Today I’d like to share my first review of the year, for “The Hunting Party”, by Lucy Foley.
About the book:
Everyone’s invited…everyone’s a suspect…
For fans of Ruth Ware and Tana French, a shivery, atmospheric, page-turning novel of psychological suspense in the tradition of Agatha Christie, in which a group of old college friends are snowed in at a hunting lodge . . . and murder and mayhem ensue.
All of them are friends. One of them is a killer.
During the languid days of the Christmas break, a group of thirty-something friends from Oxford meet to welcome in the New Year together, a tradition they began as students ten years ago. For this vacation, they’ve chosen an idyllic and isolated estate in the Scottish Highlands—the perfect place to get away and unwind by themselves.
They arrive on December 30th, just before a historic blizzard seals the lodge off from the outside world.
Two days later, on New Year’s Day, one of them is dead.
The trip began innocently enough: admiring the stunning if foreboding scenery, champagne in front of a crackling fire, and reminiscences about the past. But after a decade, the weight of secret resentments has grown too heavy for the group’s tenuous nostalgia to bear. Amid the boisterous revelry of New Year’s Eve, the cord holding them together snaps.
Now one of them is dead . . . and another of them did it.
Keep your friends close, the old adage goes. But just how close is too close?
Nine friends (and a baby) travel to the remote Scottish Highlands to a Lodge to celebrate New Year’s Eve. But before even the first chapter is over, we know one of the nine won’t make it home.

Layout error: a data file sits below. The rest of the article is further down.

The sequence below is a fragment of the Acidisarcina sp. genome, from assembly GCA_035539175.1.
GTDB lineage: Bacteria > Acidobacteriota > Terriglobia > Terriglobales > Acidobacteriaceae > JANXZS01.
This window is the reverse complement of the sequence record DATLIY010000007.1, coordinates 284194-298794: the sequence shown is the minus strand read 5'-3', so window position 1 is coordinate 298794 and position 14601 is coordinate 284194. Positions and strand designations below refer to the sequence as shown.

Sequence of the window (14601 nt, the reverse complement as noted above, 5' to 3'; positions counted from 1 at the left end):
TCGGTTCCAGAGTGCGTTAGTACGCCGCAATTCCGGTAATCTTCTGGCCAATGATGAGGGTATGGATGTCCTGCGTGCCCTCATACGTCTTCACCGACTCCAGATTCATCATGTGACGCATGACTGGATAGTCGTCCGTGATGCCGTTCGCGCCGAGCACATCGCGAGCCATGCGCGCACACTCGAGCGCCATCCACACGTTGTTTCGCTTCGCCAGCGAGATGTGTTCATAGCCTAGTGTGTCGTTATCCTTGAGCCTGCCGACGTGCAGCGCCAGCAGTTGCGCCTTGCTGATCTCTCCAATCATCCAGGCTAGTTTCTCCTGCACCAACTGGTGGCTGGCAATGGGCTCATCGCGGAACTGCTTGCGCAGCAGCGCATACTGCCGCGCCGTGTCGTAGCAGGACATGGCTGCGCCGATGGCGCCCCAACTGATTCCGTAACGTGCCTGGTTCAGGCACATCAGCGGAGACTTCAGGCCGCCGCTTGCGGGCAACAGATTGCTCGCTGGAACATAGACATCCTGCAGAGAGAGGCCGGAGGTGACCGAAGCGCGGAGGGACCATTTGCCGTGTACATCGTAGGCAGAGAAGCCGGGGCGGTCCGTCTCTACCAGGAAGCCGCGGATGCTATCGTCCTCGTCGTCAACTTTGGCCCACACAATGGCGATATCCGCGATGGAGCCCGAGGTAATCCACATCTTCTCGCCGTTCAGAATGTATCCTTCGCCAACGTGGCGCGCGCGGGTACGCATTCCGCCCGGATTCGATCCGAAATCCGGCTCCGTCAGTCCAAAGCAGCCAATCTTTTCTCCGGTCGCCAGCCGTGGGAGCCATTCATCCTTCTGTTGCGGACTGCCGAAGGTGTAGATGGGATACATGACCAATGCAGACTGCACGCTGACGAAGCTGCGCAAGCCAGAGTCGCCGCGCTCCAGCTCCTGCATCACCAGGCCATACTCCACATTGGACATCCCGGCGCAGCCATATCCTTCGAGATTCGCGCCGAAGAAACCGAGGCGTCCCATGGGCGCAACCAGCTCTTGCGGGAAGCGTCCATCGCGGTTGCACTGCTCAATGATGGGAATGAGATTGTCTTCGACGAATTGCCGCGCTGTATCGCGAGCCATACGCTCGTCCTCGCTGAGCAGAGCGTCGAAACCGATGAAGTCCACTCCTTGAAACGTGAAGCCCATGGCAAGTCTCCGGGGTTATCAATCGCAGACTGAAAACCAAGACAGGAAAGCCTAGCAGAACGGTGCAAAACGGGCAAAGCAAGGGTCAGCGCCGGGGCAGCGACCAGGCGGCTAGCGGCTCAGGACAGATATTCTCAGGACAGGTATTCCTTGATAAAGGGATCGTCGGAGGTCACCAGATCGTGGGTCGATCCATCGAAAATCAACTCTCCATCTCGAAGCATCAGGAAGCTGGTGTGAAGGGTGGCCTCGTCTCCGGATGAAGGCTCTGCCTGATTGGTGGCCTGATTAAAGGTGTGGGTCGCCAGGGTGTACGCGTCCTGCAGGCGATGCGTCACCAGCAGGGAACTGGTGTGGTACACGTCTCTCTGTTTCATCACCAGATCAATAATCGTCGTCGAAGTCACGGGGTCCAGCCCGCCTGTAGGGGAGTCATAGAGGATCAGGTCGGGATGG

The story is told in a Now and Then structure. The sections telling Now are dated the 2nd January 2019, and narrated by the Lodge staff’s points of view. The Then sections tell the story starting 3 days earlier, when the guests arrive. These sections are narrated by the guests themselves, including flashbacks to their university days.
What I particularly enjoyed was the fact that the identity of the person who had been murdered was held back until almost the end of the book. It had me at the edge of my seat, racing through.
None of the guests are particularly likeable, but during the plot you also find out some of the Lodge staff’s back stories. There was enough about the staff to make me like them.
This has been described by many as a modern take on Agatha Christie. I completely agree – I loved this book. This is the author’s debut, and I’m looking forward to seeing what she writes next!
Overall I gave it 5*.